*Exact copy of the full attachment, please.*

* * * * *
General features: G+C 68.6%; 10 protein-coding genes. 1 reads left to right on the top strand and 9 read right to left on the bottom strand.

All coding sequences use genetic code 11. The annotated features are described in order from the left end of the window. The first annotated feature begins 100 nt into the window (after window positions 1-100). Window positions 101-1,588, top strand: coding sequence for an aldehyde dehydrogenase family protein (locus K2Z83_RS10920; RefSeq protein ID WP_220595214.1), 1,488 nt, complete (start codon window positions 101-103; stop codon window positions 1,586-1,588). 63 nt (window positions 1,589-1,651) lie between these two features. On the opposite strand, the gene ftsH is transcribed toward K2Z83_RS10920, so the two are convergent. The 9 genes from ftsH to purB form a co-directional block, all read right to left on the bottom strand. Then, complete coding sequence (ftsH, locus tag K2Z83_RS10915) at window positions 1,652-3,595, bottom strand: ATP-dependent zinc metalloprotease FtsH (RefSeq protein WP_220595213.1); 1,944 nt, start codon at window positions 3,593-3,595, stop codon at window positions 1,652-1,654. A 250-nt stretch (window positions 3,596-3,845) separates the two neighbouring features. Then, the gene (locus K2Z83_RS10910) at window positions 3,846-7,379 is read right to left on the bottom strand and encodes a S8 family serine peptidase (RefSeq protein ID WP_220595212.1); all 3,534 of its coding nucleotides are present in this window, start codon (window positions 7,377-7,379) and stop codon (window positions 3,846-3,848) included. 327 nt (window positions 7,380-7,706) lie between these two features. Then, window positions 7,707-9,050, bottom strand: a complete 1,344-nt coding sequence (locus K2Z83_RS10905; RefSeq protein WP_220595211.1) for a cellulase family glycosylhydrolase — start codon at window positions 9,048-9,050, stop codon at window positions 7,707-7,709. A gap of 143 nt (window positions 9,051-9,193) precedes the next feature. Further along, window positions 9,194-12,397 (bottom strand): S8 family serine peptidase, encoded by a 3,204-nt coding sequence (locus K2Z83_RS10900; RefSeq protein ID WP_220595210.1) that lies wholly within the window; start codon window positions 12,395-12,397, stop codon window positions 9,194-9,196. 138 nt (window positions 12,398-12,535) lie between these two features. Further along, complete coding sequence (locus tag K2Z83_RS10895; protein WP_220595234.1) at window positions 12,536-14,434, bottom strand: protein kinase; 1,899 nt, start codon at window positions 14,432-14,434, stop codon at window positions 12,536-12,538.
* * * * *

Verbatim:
General features: G+C 68.6%; 10 protein-coding genes. 1 reads left to right on the top strand and 9 read right to left on the bottom strand.

All coding sequences use genetic code 11. The annotated features are described in order from the left end of the window. The first annotated feature begins 100 nt into the window (after window positions 1-100). Window positions 101-1,588, top strand: coding sequence for an aldehyde dehydrogenase family protein (locus K2Z83_RS10920; RefSeq protein ID WP_220595214.1), 1,488 nt, complete (start codon window positions 101-103; stop codon window positions 1,586-1,588). 63 nt (window positions 1,589-1,651) lie between these two features. On the opposite strand, the gene ftsH is transcribed toward K2Z83_RS10920, so the two are convergent. The 9 genes from ftsH to purB form a co-directional block, all read right to left on the bottom strand. Then, complete coding sequence (ftsH, locus tag K2Z83_RS10915) at window positions 1,652-3,595, bottom strand: ATP-dependent zinc metalloprotease FtsH (RefSeq protein WP_220595213.1); 1,944 nt, start codon at window positions 3,593-3,595, stop codon at window positions 1,652-1,654. A 250-nt stretch (window positions 3,596-3,845) separates the two neighbouring features. Then, the gene (locus K2Z83_RS10910) at window positions 3,846-7,379 is read right to left on the bottom strand and encodes a S8 family serine peptidase (RefSeq protein ID WP_220595212.1); all 3,534 of its coding nucleotides are present in this window, start codon (window positions 7,377-7,379) and stop codon (window positions 3,846-3,848) included. 327 nt (window positions 7,380-7,706) lie between these two features. Then, window positions 7,707-9,050, bottom strand: a complete 1,344-nt coding sequence (locus K2Z83_RS10905; RefSeq protein WP_220595211.1) for a cellulase family glycosylhydrolase — start codon at window positions 9,048-9,050, stop codon at window positions 7,707-7,709. A gap of 143 nt (window positions 9,051-9,193) precedes the next feature. Further along, window positions 9,194-12,397 (bottom strand): S8 family serine peptidase, encoded by a 3,204-nt coding sequence (locus K2Z83_RS10900; RefSeq protein ID WP_220595210.1) that lies wholly within the window; start codon window positions 12,395-12,397, stop codon window positions 9,194-9,196. 138 nt (window positions 12,398-12,535) lie between these two features. Further along, complete coding sequence (locus tag K2Z83_RS10895; protein WP_220595234.1) at window positions 12,536-14,434, bottom strand: protein kinase; 1,899 nt, start codon at window positions 14,432-14,434, stop codon at window positions 12,536-12,538.